Management Software Raises Concerns
April 5, 2016
In early March, Spanish teacher Terri Salsman De Rodriguex directed her students to download the software program Insight, a classroom management service that allows teachers to monitor students’ computer screens, access their Internet browsing history and take over computer controls. While Rodriguex aimed to reduce student online distractions during class, her instructions to download the software on personal student devices made students uncomfortable and required parental consent for privacy and liability purposes.
The administration should have prevented the implementation of this software when it first became aware of it prior to the implementation. Given the school’s priority on cloud learning, the administration should discuss and establish a protocol for teacher and student privacy boundaries regarding personal electronic devices.
The administration first became aware of Rodriguex’s interest in Insight during fall 2015, when teachers throughout the district submitted requests for Innovative Learning grants from the MVLA Foundation. While Rodriguex’s request was denied because it did not fit the Foundation’s requirements for an innovative learning experience, the administration should have been aware from then on that installation of this software on personal student devices requires parental consent for privacy and liability purposes.
It is within the school’s legal rights to install Insight and other similar programs on all school-owned chromebooks and devices. However, many students bring their personal devices instead of checking out a school chromebook. This means that some students in Rodriguex’s classes were told to install Insight on their personal devices, and consequently risked exposing their personal digital information to an outside party for surveillance.
Instead of allowing Rodriguex to pilot a trial version in her classrooms, the administration should have notified Rodriguex and all her students of the requirements for the appropriate use of Insight, prior to allowing Rodriguex to implement the software. It is the utmost responsibility of teachers and administrators to respect student privacy on campus; the administration and staff did not fulfill their responsibilities and must not repeat a similar error that endangers student privacy in the future.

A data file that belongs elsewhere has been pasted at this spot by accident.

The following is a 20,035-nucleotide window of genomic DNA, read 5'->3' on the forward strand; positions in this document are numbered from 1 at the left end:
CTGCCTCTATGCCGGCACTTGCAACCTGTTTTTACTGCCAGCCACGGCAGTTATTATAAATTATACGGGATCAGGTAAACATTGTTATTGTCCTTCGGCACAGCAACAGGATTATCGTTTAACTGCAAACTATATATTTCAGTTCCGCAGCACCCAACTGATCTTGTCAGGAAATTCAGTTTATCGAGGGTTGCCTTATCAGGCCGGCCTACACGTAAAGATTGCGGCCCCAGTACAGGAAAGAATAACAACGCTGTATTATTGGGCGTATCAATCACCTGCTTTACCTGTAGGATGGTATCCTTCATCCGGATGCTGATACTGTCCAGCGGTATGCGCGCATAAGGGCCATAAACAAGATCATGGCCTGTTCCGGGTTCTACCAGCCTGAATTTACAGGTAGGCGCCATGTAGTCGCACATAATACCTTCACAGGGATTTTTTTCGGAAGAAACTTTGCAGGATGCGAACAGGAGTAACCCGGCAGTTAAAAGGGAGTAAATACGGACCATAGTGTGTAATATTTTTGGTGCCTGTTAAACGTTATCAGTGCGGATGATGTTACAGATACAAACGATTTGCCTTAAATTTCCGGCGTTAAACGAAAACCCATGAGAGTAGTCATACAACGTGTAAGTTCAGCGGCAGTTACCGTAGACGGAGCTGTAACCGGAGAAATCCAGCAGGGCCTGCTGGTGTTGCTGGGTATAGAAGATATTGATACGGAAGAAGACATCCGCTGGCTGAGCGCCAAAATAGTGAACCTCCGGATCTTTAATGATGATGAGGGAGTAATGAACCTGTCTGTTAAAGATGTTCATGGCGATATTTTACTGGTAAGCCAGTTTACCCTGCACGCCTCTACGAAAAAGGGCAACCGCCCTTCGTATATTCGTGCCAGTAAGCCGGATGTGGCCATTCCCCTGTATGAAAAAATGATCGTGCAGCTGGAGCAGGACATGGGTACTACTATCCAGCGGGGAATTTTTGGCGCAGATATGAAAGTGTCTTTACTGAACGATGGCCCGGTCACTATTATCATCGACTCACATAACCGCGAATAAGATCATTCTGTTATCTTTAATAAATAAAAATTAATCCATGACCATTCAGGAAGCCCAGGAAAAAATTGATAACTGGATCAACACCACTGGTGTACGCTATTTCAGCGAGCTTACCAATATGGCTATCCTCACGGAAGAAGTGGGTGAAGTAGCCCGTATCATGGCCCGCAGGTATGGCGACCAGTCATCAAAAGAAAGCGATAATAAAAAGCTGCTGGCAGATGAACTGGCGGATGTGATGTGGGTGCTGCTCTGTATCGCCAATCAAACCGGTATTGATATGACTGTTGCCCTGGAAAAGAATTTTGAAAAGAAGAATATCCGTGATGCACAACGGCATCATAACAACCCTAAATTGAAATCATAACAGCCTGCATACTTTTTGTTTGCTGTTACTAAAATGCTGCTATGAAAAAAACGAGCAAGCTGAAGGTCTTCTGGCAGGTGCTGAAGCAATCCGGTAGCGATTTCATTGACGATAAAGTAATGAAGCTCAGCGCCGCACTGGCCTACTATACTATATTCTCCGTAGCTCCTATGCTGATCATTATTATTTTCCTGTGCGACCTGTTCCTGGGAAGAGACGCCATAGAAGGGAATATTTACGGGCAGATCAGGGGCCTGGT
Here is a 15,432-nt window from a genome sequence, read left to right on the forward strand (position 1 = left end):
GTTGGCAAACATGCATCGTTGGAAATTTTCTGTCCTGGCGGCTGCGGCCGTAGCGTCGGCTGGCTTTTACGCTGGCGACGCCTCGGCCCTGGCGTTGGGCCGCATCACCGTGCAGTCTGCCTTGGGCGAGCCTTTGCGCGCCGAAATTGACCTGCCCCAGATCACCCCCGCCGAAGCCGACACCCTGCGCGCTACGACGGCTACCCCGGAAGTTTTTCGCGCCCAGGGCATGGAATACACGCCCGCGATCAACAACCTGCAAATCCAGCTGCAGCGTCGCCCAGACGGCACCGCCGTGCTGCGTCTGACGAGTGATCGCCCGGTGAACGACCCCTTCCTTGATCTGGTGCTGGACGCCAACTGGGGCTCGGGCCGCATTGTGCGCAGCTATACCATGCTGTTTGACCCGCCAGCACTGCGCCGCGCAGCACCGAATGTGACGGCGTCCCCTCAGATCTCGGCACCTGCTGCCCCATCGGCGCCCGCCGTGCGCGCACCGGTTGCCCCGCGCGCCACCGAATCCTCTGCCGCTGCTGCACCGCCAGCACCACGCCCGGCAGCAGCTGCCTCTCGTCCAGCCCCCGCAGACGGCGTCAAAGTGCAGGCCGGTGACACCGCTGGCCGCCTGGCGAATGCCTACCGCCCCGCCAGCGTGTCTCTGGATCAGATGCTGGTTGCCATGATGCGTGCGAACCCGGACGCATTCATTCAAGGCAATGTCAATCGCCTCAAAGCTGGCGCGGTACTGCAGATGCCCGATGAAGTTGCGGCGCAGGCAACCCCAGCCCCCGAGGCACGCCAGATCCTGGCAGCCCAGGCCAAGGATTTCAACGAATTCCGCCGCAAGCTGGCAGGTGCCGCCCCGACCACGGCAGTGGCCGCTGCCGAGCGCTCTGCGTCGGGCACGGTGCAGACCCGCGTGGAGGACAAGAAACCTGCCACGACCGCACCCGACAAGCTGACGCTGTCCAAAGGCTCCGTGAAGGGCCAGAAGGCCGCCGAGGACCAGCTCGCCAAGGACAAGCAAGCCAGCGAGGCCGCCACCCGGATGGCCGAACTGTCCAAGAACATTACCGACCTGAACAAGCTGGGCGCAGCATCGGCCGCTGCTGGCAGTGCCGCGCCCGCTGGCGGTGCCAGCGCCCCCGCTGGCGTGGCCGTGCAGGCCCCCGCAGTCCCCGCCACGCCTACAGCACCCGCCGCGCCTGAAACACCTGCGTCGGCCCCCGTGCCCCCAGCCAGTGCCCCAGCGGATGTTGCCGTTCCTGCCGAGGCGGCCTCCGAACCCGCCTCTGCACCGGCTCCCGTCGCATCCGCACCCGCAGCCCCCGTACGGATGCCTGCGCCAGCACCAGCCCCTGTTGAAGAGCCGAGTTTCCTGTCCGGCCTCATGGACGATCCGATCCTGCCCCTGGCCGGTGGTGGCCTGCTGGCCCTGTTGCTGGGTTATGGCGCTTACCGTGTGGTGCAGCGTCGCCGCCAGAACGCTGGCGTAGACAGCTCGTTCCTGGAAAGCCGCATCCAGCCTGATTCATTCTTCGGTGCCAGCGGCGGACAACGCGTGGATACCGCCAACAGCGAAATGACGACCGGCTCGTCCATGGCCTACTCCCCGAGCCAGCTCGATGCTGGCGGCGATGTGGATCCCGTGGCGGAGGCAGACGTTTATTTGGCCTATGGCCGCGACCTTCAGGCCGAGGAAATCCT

In the future, if students are told to install anything that is unfamiliar and causes them to feel uncomfortable, they should thoughtfully and politely refuse, and instead communicate with the teacher and administration to find an appropriate alternative.
The conditions under which a student can appropriately refuse to follow directions are clearly subjective, especially when a student encounters an unfamiliar situation. However, in this particular case, students rightfully felt uncomfortable about installing Insight. Due to pressure from the teacher and their peers, they eventually followed through. This is a crucial indicator that the school has not fulfilled its duty to its students to educate them on protecting their own digital privacy.
While Rodriguex has since halted use of Insight in her classroom, this incident is extremely important in alerting students that their knowledge of their digital privacy rights is currently too limited to safely guard against future violations. Our school is making great strides in innovative learning, but the administration and staff must also fulfill their responsibilities to educate students on protecting their digital information and property. By establishing a protocol defining student digital privacy rights, the school ensures that an incident like this won’t happen again.